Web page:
Finally, to fully understand the possible environment resulting from a new administration, we must consider tertiary effects.

For example, the new administration has not wavered from its stated position of increasing corporate taxes. This will affect employee headcount and internal R&D activity. The subsequent risk is lower technology readiness levels for articles in development.

Government contracting offices will seek more fixed-price contracts to ensure they remain within budgetary constraints; accordingly, industry will have to propose at higher dollar amounts to reduce the possibility of write-offs and to reserve funds for higher risk mitigation tasks.

Also, the recently formed Space Force may be pressured to justify its existence. Many believe it adds layers of unnecessary bureaucracy with a relatively small force structure.

In the final analysis, industry should expect some overall reduction in the defense budget in order for the government to fulfill social programs while addressing the deficit. FMS may not be sufficient to offset U.S. defense spending reductions, and a corporate tax increase would flow into the equation with its own set of negative ramifications.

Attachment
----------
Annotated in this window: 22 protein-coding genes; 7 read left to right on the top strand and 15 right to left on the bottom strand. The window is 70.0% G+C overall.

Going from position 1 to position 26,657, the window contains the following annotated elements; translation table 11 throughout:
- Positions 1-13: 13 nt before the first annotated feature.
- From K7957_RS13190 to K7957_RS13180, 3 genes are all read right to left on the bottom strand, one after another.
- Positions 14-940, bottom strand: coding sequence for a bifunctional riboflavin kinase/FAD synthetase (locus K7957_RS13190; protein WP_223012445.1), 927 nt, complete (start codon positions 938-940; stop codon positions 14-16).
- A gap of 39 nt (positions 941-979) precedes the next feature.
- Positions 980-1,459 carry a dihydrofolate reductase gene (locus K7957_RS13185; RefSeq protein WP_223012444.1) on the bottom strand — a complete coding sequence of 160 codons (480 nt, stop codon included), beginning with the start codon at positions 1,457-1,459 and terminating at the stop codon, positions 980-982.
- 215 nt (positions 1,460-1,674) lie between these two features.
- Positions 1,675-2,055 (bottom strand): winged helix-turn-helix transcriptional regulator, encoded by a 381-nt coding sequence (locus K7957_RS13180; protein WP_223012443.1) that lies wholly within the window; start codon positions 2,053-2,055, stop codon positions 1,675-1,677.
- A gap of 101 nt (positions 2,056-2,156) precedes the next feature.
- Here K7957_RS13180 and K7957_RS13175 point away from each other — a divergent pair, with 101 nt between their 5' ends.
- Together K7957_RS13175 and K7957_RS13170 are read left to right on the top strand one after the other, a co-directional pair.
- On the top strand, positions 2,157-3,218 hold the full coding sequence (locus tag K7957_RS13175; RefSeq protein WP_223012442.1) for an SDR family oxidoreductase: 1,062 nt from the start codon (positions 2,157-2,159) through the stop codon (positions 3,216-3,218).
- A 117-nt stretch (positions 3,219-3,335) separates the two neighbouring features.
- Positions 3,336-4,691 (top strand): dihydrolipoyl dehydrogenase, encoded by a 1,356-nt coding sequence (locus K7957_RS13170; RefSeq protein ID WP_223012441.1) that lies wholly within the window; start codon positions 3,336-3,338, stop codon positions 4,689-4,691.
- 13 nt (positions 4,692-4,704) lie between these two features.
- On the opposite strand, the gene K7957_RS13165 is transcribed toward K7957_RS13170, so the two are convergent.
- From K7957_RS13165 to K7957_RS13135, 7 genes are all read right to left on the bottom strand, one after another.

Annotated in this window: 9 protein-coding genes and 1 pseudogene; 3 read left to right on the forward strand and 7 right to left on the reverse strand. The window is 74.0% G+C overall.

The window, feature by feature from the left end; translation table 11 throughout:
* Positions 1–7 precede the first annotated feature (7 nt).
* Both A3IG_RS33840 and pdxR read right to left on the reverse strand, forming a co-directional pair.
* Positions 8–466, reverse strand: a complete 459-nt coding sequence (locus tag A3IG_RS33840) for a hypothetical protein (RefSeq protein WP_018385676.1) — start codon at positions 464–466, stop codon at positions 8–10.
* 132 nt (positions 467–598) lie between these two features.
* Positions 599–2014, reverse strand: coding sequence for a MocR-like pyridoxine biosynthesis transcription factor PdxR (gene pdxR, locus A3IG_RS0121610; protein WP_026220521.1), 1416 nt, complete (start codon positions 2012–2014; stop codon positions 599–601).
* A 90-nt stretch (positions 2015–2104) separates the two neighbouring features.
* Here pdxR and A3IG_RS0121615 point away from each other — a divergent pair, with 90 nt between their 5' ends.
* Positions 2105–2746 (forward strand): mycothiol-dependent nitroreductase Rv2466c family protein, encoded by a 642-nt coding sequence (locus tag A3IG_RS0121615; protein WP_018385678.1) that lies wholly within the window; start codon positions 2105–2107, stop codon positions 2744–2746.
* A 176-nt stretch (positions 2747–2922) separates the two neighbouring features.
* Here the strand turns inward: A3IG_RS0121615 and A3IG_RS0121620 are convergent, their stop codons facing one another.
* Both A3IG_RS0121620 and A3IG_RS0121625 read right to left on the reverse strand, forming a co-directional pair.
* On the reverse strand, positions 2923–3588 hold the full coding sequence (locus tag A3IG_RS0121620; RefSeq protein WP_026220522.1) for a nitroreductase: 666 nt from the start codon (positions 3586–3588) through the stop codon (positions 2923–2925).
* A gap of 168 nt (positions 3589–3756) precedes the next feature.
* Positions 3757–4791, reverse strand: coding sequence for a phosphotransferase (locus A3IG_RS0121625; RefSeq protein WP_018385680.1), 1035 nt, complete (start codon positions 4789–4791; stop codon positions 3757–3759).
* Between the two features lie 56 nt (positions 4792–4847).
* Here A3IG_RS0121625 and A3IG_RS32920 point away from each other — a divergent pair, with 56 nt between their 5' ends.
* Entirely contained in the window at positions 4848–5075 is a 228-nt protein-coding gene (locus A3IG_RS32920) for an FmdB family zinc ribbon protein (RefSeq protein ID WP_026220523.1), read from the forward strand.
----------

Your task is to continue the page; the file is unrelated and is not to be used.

Finally, the supply chain, which has suffered the brunt of sequestration, the pandemic — through policy and illness — and tax increases, will feel directly and indirectly any shift from the new administration.

Many in the new government understand the implications well and will work diligently to balance the impacts on defense and thus the economy; however, the White House will feel some obligation to appease those progressive elements within the Democratic party.

Retired Air Force Col. John C. Johnson is a former vice president and general manager of Northrop Grumman. He can be reached at

Topics: Defense Department